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Celebrating freedom © Moab Republic/Shutterstock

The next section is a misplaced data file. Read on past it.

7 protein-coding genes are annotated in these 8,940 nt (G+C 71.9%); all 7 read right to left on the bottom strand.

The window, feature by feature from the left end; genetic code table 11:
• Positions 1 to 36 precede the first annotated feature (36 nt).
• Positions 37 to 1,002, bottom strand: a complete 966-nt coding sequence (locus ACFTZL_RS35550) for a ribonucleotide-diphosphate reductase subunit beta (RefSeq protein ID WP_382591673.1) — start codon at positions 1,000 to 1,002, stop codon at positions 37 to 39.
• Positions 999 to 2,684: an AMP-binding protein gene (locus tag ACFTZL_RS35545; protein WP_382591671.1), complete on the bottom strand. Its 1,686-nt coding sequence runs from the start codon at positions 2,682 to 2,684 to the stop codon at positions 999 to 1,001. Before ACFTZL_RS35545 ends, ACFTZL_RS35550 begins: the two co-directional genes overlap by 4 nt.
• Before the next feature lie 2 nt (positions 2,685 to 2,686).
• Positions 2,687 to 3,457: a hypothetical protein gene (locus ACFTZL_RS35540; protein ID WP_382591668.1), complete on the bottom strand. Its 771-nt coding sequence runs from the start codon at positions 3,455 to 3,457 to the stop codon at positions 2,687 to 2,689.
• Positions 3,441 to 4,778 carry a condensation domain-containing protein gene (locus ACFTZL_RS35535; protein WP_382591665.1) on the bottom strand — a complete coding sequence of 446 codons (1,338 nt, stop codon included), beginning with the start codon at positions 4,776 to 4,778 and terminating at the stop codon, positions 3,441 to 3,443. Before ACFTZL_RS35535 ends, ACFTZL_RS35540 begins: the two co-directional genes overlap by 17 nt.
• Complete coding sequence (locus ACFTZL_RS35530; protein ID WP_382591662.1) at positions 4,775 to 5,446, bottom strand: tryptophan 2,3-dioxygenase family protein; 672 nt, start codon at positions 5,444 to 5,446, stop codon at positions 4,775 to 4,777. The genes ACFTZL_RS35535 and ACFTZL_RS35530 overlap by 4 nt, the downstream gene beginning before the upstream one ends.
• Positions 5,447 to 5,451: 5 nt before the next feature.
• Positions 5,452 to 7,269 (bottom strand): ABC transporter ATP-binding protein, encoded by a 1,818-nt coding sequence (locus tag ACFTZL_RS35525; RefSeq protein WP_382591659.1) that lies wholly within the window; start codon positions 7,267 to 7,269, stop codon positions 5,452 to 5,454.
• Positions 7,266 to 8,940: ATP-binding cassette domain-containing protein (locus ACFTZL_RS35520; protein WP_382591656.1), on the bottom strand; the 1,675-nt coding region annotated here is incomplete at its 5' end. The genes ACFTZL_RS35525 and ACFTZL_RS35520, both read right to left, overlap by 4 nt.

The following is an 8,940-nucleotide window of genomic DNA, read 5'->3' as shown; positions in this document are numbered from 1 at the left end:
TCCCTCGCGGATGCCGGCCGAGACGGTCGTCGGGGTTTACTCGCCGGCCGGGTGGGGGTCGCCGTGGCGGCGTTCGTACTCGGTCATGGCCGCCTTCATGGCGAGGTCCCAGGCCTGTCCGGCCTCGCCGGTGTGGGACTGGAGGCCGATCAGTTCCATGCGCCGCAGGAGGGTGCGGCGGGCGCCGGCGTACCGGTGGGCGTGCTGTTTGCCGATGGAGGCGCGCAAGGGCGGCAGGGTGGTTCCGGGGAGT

Juneteenth, also known as Freedom Day, originated June 19, 1865 to recognize the day the remaining enslaved African Americans in the Confederacy were made aware of the signing of the Emancipation Proclamation more than two years prior. This occurred in Texas—the most remote of the Confederate states—when Union troops arrived in Galveston Bay and read federal orders declaring that all enslaved people were free. Once a mostly regional observance, Juneteenth has in recent decades become a much broader celebration of African American freedom. This year in particular, it"s seen as a way to express support for the African American and Black community during a time of widespread protests against systemic racism and police brutality.